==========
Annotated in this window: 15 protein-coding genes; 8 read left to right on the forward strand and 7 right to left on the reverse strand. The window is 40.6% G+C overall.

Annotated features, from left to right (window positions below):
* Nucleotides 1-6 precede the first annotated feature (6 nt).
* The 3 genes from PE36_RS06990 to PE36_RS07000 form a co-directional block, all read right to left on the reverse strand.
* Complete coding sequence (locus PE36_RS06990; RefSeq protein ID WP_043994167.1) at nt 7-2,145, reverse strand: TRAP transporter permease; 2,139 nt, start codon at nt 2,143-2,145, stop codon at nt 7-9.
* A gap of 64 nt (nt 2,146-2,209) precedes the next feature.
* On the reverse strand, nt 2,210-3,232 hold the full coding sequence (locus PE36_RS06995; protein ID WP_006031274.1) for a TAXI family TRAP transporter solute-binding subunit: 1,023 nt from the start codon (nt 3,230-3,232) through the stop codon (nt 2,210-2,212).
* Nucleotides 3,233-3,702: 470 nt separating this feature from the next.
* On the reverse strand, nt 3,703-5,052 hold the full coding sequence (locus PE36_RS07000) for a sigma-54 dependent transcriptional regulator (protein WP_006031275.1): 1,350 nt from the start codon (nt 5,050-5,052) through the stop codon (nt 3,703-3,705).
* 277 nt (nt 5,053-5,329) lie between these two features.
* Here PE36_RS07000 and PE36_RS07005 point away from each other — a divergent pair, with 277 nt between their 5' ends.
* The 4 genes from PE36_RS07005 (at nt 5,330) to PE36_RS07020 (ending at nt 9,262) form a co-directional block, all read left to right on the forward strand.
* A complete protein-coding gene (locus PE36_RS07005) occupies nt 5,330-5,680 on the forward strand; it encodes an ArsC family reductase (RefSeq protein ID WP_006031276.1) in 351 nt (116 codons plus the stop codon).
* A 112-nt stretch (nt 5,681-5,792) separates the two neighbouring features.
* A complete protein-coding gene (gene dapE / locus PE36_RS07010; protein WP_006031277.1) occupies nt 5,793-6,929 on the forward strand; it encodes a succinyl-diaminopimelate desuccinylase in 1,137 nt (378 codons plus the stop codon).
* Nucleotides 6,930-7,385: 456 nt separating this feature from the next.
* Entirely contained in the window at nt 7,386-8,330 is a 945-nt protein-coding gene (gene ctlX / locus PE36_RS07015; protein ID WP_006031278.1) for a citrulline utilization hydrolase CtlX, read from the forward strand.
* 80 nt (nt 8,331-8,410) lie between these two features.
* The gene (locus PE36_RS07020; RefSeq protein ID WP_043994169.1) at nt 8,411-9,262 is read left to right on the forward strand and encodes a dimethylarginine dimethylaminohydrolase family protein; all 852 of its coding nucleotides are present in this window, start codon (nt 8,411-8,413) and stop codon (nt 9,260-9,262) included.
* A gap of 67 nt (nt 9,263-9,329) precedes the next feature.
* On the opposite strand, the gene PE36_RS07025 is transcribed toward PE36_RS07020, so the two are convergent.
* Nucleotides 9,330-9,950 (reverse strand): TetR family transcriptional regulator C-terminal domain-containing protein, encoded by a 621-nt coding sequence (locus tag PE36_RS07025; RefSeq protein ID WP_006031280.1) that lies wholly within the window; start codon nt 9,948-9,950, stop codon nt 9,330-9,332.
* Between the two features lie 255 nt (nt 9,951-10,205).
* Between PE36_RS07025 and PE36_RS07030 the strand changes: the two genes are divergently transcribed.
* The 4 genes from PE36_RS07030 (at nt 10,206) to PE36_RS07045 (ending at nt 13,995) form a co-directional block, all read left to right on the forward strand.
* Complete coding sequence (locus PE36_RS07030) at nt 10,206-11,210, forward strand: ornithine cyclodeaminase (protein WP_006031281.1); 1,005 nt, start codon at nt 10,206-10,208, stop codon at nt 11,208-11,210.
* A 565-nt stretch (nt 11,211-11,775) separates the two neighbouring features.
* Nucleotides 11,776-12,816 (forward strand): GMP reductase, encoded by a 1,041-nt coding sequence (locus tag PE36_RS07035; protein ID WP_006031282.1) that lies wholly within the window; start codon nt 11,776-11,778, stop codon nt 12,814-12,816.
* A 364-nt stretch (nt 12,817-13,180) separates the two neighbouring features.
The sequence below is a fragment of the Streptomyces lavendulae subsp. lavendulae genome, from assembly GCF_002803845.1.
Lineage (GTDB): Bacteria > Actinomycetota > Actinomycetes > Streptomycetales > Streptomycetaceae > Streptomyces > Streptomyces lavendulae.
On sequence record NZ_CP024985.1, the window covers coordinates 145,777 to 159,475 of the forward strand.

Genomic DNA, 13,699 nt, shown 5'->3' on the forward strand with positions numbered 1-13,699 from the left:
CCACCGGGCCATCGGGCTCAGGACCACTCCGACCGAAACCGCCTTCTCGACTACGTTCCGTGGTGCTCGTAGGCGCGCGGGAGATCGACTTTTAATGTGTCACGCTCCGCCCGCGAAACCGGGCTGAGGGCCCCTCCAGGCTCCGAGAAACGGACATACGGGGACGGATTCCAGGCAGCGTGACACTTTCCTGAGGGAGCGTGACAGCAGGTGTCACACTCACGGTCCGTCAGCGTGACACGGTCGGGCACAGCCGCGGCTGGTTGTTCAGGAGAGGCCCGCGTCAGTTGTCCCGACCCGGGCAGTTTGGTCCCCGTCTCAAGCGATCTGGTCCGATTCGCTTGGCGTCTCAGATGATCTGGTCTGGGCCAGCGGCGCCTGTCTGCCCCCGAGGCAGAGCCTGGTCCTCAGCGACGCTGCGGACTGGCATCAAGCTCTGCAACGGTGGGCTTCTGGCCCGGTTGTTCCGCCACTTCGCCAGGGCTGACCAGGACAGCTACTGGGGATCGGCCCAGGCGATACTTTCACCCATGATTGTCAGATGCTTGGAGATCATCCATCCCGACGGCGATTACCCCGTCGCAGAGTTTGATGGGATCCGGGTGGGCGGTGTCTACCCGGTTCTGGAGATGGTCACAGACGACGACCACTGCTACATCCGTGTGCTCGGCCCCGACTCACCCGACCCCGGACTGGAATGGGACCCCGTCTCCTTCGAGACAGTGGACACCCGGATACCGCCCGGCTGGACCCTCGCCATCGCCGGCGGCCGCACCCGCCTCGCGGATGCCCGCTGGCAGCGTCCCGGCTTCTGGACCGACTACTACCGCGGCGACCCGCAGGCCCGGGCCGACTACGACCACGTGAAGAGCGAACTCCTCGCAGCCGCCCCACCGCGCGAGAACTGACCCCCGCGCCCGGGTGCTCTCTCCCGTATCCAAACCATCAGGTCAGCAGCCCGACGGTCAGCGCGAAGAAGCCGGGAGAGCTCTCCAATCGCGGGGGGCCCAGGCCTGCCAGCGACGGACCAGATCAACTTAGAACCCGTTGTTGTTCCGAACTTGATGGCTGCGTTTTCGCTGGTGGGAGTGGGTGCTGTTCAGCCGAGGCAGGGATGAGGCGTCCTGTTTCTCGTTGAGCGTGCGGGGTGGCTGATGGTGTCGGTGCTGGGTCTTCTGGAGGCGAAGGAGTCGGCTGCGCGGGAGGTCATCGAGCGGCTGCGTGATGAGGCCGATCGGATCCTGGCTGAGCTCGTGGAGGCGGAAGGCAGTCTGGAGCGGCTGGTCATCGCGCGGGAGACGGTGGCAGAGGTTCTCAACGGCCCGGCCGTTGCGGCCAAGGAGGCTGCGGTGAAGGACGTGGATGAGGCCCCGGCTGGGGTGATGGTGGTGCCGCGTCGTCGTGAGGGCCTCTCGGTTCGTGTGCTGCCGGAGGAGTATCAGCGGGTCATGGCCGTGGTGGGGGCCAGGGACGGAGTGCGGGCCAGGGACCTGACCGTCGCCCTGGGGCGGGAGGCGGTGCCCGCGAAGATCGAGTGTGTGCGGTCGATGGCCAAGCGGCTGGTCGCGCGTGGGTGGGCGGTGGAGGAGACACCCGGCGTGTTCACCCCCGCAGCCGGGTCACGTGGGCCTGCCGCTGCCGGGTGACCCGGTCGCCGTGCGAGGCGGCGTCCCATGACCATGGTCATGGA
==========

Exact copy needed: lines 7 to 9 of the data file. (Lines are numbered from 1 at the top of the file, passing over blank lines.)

* On the reverse strand, nt 2,210-3,232 hold the full coding sequence (locus PE36_RS06995; protein ID WP_006031274.1) for a TAXI family TRAP transporter solute-binding subunit: 1,023 nt from the start codon (nt 3,230-3,232) through the stop codon (nt 2,210-2,212).
* Nucleotides 3,233-3,702: 470 nt separating this feature from the next.
* On the reverse strand, nt 3,703-5,052 hold the full coding sequence (locus PE36_RS07000) for a sigma-54 dependent transcriptional regulator (protein WP_006031275.1): 1,350 nt from the start codon (nt 5,050-5,052) through the stop codon (nt 3,703-3,705).